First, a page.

TITLE- The relationship between dietary fatty acid intake and atopic disorders
(Not sure of the exact outcomes in the data)
INTRODUCTION AND BACKGROUND
Asthma is a chronic disorder that is characterised by recent episodes of breathlessness and wheezing which vary in frequency from person to person. This disorder has grown in epidemic proportions in recent years. It is estimated that about 300 million people in the world currently suffer from asthma . There has been an increase in the prevalence of asthma in both the developed and the developing world. However, most asthma-related deaths occur in low- and lower-middle income countries. Currently, there is no cure for asthma but proper management and avoidance of risk factors improves outcome.
The causes of asthma are not completely understood. The strongest risk factors for developing asthma are a combination of genetic predisposition with environmental exposure to inhaled substances and that may provoke allergic reactions or irritate the airways, such as:
- indoor allergens (for example, house dust mites in bedding, carpets and stuffed furniture, pollution and pet dander)
- outdoor allergens (such as pollens and moulds)
- tobacco smoke
- chemical irritants
- air pollution.
Other triggers include cold air, extreme emotional arousal such as anger or fear, physical exercise and certain medications .Urbanization has also been associated with an increase in asthma.
Recently, the focus of epidemiology is on the role of diet in influencing the development or triggering symptoms of asthma and allergy [2-6]. Over recent years, dietary fat consumption in the UK has changed with the consumption of less animal fat and more margarines and vegetable oils. This has in turn changed dietary intakes of the wide range of individual fatty acids, such as omega-3, which are found in fish oils, nuts, and fats. There is increasing awareness of the potential health risks and benefits that may be conferred by the amount and type of individual fatty acids consumed. A decrease in omega-3 polyunsaturated fatty acid and an increase in omega 6 fatty acids have been proposed to be linked to the increase in wheeze, asthma, and other allergic diseases [6, 7].
Many studies have investigated the role of dietary fatty acids in asthma and allergies, and intervention studies with fish oil supplementation have been conducted, but results have been mixed. Most studies also focused on the role of dietary fats as a group rather than the relative importance of individual fatty acids within the n-3 and n-6 categories. This study would further assess the association between individual fatty acid intake and atopic diseases in adults.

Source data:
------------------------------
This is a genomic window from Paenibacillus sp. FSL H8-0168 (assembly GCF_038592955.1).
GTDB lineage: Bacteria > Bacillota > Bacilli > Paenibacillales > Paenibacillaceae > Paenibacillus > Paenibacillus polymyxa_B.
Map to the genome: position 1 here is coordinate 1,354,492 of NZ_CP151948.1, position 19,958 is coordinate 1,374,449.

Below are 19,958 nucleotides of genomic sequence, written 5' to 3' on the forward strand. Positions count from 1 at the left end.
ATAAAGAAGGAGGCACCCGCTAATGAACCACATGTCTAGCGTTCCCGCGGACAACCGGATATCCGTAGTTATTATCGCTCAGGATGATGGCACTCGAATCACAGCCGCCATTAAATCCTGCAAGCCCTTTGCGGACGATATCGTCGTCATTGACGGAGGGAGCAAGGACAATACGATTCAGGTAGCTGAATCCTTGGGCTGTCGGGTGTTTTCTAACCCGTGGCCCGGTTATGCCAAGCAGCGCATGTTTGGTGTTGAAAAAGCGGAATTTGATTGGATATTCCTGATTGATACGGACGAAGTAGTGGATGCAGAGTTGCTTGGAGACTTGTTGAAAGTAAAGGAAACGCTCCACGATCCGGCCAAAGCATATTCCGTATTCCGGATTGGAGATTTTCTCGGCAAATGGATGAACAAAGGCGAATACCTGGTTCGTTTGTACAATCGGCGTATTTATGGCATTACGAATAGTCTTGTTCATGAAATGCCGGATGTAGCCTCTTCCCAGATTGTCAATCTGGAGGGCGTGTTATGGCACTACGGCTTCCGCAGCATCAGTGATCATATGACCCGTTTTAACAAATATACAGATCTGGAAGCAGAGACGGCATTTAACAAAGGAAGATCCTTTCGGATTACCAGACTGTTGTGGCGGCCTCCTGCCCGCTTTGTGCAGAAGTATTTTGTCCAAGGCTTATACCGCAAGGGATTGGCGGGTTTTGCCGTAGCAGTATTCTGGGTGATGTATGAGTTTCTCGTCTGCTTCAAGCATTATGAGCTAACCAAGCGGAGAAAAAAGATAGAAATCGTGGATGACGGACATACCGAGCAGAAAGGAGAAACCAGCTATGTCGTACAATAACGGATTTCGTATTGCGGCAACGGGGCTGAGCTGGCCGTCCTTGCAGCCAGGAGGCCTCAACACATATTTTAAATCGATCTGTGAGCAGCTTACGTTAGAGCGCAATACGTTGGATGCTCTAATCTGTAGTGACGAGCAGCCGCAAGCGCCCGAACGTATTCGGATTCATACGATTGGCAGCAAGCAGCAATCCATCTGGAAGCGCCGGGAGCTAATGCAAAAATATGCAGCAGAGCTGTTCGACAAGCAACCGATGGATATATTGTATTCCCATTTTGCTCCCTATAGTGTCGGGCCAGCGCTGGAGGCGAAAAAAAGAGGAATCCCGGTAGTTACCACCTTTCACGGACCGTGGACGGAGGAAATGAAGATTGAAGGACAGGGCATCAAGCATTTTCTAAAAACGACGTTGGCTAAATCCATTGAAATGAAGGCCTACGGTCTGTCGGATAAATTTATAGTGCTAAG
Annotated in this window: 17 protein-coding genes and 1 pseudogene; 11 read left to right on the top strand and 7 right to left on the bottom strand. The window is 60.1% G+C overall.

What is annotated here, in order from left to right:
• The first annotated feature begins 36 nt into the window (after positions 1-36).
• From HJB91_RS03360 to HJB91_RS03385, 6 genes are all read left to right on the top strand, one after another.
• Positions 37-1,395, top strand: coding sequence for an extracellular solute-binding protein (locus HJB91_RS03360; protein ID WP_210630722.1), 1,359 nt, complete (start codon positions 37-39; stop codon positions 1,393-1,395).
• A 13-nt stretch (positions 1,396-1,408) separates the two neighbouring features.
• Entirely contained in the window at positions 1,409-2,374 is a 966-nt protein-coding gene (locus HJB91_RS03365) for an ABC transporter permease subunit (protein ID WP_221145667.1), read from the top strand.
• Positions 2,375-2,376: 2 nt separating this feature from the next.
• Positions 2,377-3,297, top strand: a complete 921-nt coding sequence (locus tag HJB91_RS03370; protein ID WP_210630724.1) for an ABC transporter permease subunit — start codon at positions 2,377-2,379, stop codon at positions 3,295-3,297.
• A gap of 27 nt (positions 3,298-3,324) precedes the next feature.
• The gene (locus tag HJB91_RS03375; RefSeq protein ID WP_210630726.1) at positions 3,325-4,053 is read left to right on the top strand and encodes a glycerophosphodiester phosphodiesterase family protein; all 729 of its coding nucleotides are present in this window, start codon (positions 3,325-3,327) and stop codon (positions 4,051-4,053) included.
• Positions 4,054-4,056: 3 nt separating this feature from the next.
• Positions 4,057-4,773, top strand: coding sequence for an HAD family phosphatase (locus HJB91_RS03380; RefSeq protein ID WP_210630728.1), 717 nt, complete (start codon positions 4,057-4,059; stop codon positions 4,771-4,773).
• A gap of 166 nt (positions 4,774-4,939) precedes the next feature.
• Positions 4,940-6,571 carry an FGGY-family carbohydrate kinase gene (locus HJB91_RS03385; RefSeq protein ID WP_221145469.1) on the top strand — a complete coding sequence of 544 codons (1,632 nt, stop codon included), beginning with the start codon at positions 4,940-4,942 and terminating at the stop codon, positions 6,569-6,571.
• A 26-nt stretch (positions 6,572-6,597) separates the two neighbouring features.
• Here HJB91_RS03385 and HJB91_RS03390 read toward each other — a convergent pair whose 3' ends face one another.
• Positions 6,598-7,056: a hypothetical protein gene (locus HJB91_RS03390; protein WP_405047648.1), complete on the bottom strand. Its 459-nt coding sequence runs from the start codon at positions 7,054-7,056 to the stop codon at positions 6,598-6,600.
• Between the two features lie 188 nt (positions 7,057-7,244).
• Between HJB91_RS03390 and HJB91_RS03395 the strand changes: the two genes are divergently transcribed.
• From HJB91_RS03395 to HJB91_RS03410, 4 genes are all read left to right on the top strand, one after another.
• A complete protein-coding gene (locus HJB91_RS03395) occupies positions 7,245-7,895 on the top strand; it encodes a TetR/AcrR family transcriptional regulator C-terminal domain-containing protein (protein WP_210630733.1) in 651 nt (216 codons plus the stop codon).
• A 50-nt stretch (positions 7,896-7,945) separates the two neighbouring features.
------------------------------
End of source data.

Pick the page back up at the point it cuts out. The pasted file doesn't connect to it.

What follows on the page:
To assess the relationship between dietary fatty acid intake and atopic disease in adults
- To describe the overall pattern of dietary fat and individual fatty acid intake of adults in Nottingham
- To compare the fatty acid intake of adults in Nottingham with the current Department of Health recommendations
- To investigate the independent association between individual fatty acid intake and asthma, wheeze and other allergic outcomes
Data from a cross-sectional survey of a random sample of about 1500 adults in Nottingham, United Kingdom carried out in 2008 would be analysed. Information on individual fatty acid intake was obtained using a modified food frequency questionnaire. Outcome measures of interest include wheeze, asthma, and other allergic symptoms. Multivariate statistical methods would be used in exploring the associations with adjustment for potential confounding. The potential confounding variables considered in the multivariate analyses will include smoking status, body mass index, family history of atopic disease, socioeconomic status(not sure of the information in the dataset). All statistical analyses would be carried out using Stata software (version 10, College Station, Texas, USA). Data collection for this research was approved by
- Printing of journal articles.................................. £12
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1. World Health Organisation. Asthma. 2010 [cited 2010 15 Jan]; Available from: http://www.who.int/topics/asthma/en/.
2. Raviv, S. and L.J. Smith, Diet and asthma. Current Opinion in Pulmonary Medicine, 2009.
3. de Vries, A. and S.E. Howie, Diet and asthma--can you change what you or your children are by changing what you eat? Pharmacology & Therapeutics, 2009. 122(1): p. 78-82.
4. Bakolis, I., et al., Dietary patterns and adult asthma: population-based case-control study. Allergy, 2009.
5. Kim, J.H., P.E. Ellwood, and M.I. Asher, Diet and asthma: looking back, moving forward. Respiratory Research, 2009. 10: p. 49.
6. Black, P.N. and S. Sharpe, Dietary fat and asthma: is there a connection? European Respiratory Journal, 1997. 10(1): p. 6-12.
7. Fogarty, A. and J. Britton, The role of diet in the aetiology of asthma. Clinical and Experimental Allergy, 2000. 30(5): p. 615-27.
8. McKeever, T.M. and J. Britton, Diet and Asthma. American Journal of Respiratory and Critical Care Medicine, 2004. 170(7): p. 725-729.